Suppose I have in main.sh:

$NAME="a string"
if [ -f $HOME/install.sh ]
    . $HOME/install.sh $NAME

and in install.sh:

echo $1

This is supposed to echo "a string", but it echoes nothing. Why?

  • 2
    Don't update the question please. This way we cannot see what was wrong with your initial question. I just rolled it back. Dec 24, 2014 at 10:07

3 Answers 3


Michael Mrozek covers most of the issues and his fixes will work since you are using Bash.

You may be interested in the fact that the ability to source a script with arguments is a bashism. In sh or dash your main.sh will not echo anything because the arguments to the sourced script are ignored and $1 will refer to the argument to main.sh.

When you source the script in sh, it is as if you just copy and pasted the text of the sourced script into the file from which it was sourced. Consider the following (note, I've made the correction Michael recommended):

$ bash ./test.sh
A String
$ sh ./test.sh

$ sh ./test.sh "HELLO WORLD"
  • "In sh or dash your main.sh will not echo anything because the arguments to the sourced script are ignored and $1 will refer to the argument to main.sh" That's exactly what's happening. Thanks for answering. Dec 20, 2010 at 19:59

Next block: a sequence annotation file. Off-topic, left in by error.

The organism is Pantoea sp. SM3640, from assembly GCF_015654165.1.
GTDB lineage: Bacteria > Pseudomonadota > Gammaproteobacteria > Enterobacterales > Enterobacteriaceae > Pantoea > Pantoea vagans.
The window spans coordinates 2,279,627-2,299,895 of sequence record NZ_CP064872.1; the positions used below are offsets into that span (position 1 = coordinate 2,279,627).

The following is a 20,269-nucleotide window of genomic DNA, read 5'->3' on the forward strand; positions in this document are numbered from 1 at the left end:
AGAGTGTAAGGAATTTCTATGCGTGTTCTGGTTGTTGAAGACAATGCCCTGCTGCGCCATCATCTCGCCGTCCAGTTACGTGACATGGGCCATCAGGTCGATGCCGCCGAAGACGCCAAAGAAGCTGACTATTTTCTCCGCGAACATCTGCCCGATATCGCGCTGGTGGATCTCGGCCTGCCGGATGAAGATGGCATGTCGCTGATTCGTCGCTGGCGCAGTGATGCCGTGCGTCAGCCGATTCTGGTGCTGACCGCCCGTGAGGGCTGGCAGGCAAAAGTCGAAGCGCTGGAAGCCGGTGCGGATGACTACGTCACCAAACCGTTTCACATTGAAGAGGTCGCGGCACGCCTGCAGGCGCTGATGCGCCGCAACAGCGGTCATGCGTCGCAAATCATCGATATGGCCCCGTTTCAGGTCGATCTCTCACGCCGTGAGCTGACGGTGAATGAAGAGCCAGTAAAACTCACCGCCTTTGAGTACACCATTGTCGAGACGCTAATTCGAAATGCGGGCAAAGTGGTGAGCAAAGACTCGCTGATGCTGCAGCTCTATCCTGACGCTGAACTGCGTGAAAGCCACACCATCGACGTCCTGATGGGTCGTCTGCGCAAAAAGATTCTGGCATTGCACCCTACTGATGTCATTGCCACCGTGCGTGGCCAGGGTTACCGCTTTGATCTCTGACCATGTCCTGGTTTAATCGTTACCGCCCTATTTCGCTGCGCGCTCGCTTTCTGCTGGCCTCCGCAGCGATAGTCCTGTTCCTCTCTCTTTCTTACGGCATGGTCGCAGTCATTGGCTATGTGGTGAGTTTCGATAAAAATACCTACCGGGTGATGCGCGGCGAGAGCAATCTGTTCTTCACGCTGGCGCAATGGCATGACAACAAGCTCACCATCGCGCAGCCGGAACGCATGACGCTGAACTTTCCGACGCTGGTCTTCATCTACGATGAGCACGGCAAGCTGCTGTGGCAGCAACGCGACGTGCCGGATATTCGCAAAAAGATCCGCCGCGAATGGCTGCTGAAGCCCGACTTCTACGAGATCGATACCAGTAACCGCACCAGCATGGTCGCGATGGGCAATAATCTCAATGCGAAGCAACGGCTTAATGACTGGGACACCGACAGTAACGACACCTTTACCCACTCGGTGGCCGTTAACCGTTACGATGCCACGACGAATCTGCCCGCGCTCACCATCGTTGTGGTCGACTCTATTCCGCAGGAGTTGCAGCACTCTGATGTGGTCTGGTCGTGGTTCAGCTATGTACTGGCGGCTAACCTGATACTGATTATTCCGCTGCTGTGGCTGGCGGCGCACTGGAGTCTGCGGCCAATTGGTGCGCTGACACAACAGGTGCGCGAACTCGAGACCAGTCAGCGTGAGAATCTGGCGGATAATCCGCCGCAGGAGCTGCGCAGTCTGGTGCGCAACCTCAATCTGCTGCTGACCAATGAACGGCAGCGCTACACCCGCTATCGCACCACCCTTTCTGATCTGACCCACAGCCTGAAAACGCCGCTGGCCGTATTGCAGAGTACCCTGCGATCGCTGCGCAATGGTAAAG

• I marked you answer as accepted, because the real issue wasn't with errors in my script, but mainly because I equated sh with bash, and bash does a poor job of emulating sh in this situation. Your answer enlighned me about this issue, thanks; Dec 20, 2010 at 20:08
  • 2
    Technically, it's more a kshism here (already there in ksh86, probably earlier). @SomebodystillusesyouMS-DOS, the "sh" specification doesn't say what should happen if you pass extra arguments, so the dash or bash behaviour are not any more "sh" than the other and are equally valid. May 4, 2018 at 11:08

I see three errors:

  1. Your assignment line is wrong:

    $NAME="a string"

    When you assign to a variable you don't include the $; it should be:

    NAME="a string"
  2. You're missing then; the conditional line should be:

    if [ -f $HOME/install.sh ]; then
  3. You're not quoting $NAME, even though it has spaces. The source line should be:

    . $HOME/install.sh "$NAME"
  • He also has a few other errors, but I don't think that is necessarily the source of the issue he brings up.
    – Steven D
    Dec 20, 2010 at 18:55
  • @Steven You're right, there were a couple more I didn't mention; it works for me with the fixes I've listed now Dec 20, 2010 at 19:00
  • @Steven When I was throwing together the script to try it I abbreviated it to [ -f $HOME/install.sh ] && . $HOME/install.sh $NAME; I should probably not do things like that when I'm looking for errors Dec 20, 2010 at 19:01
  • It looks like the other problem I thought was there actually isn't a problem since he specifically mentions BASH.
    – Steven D
    Dec 20, 2010 at 19:05

simply set your parametrs before sourcing the script !


NAME=${*:-"a string"}
if [[ -f install.sh ]];
    set -- $NAME ;
    . install.sh ;


echo  " i am sourced by [ ${0##*/} ]";
echo  " with [ $@ ] as parametr(s) ";


u@h$ ./main.sh some args
 i am sourced by [ main.sh ]
 with [ some args ] as parametr(s) 
  • How do you set flags? Sep 27, 2019 at 13:40
  • 1
    Edit: you apparently just string them after the -- just like they were command arguments: set -- -v foo -l bar -j "${bin}" Sep 27, 2019 at 14:18

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